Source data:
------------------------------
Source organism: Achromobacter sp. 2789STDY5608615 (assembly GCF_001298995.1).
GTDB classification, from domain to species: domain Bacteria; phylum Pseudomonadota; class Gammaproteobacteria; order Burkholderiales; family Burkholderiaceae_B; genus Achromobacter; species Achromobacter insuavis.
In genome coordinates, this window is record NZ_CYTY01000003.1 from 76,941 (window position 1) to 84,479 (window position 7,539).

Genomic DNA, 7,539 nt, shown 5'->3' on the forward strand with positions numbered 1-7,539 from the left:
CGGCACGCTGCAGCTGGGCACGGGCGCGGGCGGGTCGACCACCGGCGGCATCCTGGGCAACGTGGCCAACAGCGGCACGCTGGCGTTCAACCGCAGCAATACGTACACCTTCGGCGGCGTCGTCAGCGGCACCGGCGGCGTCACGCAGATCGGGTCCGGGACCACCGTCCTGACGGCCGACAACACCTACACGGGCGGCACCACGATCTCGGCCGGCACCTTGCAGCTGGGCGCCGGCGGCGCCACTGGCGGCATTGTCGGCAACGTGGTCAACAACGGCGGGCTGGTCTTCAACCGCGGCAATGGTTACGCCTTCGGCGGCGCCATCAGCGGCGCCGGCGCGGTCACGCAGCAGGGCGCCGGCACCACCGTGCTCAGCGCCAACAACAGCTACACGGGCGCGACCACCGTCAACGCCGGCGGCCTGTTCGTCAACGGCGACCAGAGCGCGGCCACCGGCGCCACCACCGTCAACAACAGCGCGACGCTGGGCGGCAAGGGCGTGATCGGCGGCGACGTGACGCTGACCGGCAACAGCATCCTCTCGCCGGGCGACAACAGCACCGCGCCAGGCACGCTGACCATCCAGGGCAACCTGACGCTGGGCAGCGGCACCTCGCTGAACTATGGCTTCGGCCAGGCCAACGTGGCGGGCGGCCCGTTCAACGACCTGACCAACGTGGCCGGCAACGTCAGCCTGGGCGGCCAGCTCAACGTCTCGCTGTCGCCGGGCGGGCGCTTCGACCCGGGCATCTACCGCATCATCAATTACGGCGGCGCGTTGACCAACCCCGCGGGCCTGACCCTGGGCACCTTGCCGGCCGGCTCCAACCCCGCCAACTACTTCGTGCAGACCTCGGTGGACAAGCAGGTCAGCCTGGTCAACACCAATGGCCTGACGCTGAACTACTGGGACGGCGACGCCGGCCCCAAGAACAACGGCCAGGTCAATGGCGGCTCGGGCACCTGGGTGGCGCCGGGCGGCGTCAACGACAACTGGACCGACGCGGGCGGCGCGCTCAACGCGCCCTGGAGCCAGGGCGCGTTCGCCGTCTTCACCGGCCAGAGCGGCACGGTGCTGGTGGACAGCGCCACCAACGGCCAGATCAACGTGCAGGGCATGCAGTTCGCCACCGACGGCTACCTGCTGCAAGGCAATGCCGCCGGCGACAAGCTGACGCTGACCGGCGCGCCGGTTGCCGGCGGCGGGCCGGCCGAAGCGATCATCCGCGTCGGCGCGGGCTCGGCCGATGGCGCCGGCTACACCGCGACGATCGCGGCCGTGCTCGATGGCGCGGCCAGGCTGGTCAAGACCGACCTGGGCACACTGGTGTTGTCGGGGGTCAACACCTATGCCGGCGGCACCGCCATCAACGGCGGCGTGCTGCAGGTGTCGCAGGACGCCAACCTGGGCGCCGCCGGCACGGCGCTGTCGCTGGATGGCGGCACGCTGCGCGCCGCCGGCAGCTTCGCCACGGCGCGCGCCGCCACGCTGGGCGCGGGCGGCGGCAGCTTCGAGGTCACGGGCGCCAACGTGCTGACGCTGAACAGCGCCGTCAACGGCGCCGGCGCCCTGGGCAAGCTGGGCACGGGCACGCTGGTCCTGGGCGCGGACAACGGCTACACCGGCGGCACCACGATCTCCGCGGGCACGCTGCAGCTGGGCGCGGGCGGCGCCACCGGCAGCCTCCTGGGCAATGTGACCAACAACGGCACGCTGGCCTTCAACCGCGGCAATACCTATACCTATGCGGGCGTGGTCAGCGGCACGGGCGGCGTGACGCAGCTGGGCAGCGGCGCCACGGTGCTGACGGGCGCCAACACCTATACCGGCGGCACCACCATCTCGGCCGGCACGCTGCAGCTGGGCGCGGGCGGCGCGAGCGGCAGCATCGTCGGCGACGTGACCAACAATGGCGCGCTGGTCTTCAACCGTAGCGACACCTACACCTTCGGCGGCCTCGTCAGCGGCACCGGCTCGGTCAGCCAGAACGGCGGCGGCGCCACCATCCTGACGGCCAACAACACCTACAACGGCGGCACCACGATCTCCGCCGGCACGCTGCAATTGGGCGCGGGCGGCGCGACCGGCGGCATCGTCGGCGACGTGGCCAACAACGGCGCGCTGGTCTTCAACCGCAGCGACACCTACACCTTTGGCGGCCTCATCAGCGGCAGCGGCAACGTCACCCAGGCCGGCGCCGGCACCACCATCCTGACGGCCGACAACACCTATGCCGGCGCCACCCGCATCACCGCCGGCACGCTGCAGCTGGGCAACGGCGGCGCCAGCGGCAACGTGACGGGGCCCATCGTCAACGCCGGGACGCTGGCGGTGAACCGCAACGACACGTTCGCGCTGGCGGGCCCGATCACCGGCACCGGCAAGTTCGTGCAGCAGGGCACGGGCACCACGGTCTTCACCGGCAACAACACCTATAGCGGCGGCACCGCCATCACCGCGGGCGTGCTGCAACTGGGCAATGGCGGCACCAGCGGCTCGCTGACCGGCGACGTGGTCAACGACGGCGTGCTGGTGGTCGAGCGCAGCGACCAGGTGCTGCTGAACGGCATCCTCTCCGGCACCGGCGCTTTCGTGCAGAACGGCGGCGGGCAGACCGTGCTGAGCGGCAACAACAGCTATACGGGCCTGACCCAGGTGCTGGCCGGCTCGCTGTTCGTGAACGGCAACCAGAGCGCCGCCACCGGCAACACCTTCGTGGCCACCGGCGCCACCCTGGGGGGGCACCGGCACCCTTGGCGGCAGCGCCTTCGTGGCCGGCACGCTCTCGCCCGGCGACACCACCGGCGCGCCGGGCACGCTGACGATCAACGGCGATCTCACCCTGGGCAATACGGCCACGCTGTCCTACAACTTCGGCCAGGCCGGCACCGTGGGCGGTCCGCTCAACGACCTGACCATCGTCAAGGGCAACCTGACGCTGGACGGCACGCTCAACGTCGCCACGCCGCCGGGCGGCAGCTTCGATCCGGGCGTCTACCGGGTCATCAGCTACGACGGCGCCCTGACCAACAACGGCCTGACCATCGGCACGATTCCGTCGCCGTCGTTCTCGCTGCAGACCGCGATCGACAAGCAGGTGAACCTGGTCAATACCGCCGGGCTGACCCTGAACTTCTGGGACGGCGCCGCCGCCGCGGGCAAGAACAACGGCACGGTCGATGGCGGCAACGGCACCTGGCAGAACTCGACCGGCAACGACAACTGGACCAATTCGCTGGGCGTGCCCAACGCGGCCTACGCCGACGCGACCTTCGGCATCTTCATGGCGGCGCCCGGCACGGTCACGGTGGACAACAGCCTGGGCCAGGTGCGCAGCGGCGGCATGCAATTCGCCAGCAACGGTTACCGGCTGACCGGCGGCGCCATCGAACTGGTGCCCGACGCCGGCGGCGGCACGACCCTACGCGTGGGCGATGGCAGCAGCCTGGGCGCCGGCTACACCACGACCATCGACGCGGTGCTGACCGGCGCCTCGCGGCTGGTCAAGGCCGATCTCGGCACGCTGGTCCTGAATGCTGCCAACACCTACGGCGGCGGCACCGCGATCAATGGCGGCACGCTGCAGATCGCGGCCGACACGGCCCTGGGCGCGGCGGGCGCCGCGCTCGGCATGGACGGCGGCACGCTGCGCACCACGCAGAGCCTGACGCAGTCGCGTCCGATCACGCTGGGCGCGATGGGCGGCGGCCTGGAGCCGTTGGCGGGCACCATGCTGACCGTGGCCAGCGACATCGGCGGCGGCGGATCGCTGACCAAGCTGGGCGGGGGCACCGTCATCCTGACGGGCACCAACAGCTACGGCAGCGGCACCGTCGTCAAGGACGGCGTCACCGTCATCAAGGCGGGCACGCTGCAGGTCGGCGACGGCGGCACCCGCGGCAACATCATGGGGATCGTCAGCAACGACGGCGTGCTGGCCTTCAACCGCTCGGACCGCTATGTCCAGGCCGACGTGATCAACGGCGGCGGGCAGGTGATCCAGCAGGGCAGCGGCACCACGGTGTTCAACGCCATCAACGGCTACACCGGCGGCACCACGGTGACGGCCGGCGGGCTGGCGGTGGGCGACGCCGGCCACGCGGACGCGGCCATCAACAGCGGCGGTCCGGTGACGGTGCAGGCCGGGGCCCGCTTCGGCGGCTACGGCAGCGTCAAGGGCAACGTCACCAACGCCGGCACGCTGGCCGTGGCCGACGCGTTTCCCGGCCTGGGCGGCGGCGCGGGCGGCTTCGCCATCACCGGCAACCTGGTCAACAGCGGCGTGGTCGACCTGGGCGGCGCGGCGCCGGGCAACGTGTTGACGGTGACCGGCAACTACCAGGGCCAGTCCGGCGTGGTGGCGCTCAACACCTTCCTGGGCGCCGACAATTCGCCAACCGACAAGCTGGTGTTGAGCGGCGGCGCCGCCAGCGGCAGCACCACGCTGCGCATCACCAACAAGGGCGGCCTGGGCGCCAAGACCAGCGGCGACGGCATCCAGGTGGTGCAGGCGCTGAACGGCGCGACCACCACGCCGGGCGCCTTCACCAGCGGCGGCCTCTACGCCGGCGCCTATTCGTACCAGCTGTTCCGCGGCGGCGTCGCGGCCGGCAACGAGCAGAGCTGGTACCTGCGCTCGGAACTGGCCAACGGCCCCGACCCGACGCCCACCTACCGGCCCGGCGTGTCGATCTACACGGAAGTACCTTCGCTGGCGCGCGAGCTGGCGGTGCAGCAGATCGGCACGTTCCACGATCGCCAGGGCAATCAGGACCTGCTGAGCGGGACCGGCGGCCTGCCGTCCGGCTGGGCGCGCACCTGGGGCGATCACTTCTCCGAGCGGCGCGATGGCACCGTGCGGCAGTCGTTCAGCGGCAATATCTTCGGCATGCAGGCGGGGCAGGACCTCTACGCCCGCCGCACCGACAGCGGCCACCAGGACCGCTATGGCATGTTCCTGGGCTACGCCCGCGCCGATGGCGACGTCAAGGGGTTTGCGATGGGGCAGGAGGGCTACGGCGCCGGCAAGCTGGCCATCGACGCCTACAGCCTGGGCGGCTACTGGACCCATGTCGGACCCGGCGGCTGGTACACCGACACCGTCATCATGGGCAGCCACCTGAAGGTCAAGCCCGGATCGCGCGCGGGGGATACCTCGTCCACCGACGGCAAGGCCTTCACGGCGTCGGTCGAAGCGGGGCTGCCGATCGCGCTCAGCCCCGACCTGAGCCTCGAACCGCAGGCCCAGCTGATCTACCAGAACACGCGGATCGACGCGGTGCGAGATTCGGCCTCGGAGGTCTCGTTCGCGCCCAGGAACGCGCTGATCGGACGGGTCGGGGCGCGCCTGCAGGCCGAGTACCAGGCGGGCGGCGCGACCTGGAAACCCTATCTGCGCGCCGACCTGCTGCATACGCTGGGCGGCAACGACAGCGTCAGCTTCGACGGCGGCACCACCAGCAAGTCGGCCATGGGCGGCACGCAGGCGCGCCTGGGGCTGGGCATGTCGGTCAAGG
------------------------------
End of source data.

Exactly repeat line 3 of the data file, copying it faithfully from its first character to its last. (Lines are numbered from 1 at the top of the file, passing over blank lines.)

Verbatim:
In genome coordinates, this window is record NZ_CYTY01000003.1 from 76,941 (window position 1) to 84,479 (window position 7,539).